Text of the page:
Carole Leslie

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  1. You can’t swap rights for shares

    October 10, 2012

    For many of us in the employee owned and coop sector the announcement of the “trade rights for shares” scheme was a blow.  Is this the Government’s big plan to foster more employee ownership?

    We expected better. Following Nick Clegg’s commitment back in January to “drive employee ownership into the bloodstream of the UK economy” and the endorsement by no less than three Government Ministers (Lamb, Clegg & Maude) of the Nuttall report, those of us in the sector thought – at last – they’ve got it! The very idea that employees should have to forgo employment rights to enjoy the rewards they help create is simply ludicrous.  Where did that come from?

    If only George Osborne had attended an excellent, and busy, event in Glasgow this week, he would have heard Sarah Deas of Cooperative Development Scotland say why employee ownership is so important to a healthy economy:

    • Unlike a trade sale where relocation is often inevitable, the model roots the business in the community.
    • The ownership stake engages the hearts and minds of employees and aligns everyone with the business
    • The wealth created is distributed over a broad base of people.

    Employee owned businesses enjoy a dynamic not often found in conventionally structured businesses.  As in every business, the board is accountable to the shareholders.  In the co-owned sector, these shareholders are largely employees.  This breaks down the “them and us”.  The goals of management and workforce are aligned, reinforced by the transparency and accountability that ownership brings.   The Government’s idea that there would be a two tier organization, with managers who hire and fire, and a subservient contractor workforce rails against the very principles employee ownership stands for.  This is a huge step back to the adversarial industrial relations environments of the seventies and eighties.

    At the core of Osborne’s proposition is that share value in these companies will grow and thus compensate employees for the lack of employment security and weakened working conditions. Just about every employee owned business will tell the Chancellor that this is a faulty premise. Financial gain is not unimportant, but is not usually a priority.  The fairness, the transparency, the accountability are the reasons why most employee owners produce the remarkable results that interest the researchers.

    There is no doubt that the model proposed might fit with a very small number of firms who may be looking for that “flexibility”.  Will this really drive the benefits of employee ownership and create a fairer, more solid and beneficial economy?  I think the response so far has been overwhelmingly that it will not.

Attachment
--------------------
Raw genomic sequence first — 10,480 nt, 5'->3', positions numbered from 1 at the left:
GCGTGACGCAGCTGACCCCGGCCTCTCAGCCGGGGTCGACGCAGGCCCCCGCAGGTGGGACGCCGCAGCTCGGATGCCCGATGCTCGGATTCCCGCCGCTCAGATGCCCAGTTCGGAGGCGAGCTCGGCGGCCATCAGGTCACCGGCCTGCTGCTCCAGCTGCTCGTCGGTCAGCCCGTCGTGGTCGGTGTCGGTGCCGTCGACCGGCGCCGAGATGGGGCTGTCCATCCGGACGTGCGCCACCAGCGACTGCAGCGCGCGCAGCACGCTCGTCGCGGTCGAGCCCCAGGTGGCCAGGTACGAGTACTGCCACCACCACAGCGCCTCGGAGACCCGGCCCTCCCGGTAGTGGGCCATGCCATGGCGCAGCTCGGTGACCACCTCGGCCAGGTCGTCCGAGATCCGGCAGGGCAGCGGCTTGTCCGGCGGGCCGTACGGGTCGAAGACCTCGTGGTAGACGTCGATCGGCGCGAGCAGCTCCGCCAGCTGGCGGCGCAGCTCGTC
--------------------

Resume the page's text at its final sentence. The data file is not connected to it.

2. Employee Ownership – the time has come

    July 4, 2012

    When the EOA first proposed the idea of an employee ownership summit to BIS back in early 2011, we were pleased at the warm reception. We discussed with BIS officials the format, the content and whether there was any possibility of a Government Minister making a key note speech. The objective was to raise the profile of employee ownership as a business model and encourage more business owners to consider this as part of their exit strategy.  How many attendees could we expect?  We guessed 60.  Employee ownership is a topic which elicits positive noises yet not one that’s widely understood or adopted. Yes, it’s a good business model with lots of stellar examples.  But it was still a secret. The challenge was in encouraging business leaders to give up half a day to attend a meeting on something they would be barely aware of. It would be even more difficult to attract advisers e.g. accountants and lawyers to take time off from fee earning to attend..

    July 4th 2012 was the turning point. A summit meeting, held in the City of London, hosted by the Institute for Chartered Accountants of England and Wales launched the Nuttall report on employee ownership. There were more than 200 attendees – from employee owned businesses, from the professions, from financial institutions, from the unions. The event was chaired by BIS Minister, Norman Lamb and attended by the Deputy Prime Minister, Nick Clegg and Cabinet Office Minister, Francis Maude. All three ministers mixed with guests and participated in table discussions. The Department of Business Innovation and Skills did a superb job of organising what was a landmark event. There was media interest across the globe, with column inches in all of the major publications and widespread broadcast reporting.  ”I wish we had a Norman Lamb here” said one of my employee ownership contacts in the States.

    The difference a year makes. In the past year, we have seen a surge of interest in finding new ways of doing business. Tired of the short termism fostered by external shareholders, the unfairness of disproportionate executive pay, the general disenchantment that exists in our traditional commercial world have all created a fertile ground for finding a better way.

    Employee ownership has always had cross party political support but few vocal champions.  Norman Lamb, in his short tenure to date, has made things happen. The Nuttall report will be read with interest, and there is commitment to act upon the recommendations.  The Treasury review into the fiscal landscape surrounding employee ownership is due to report in the Autumn.

    The 4th July Summit is only the start.  The time for employee ownership has come.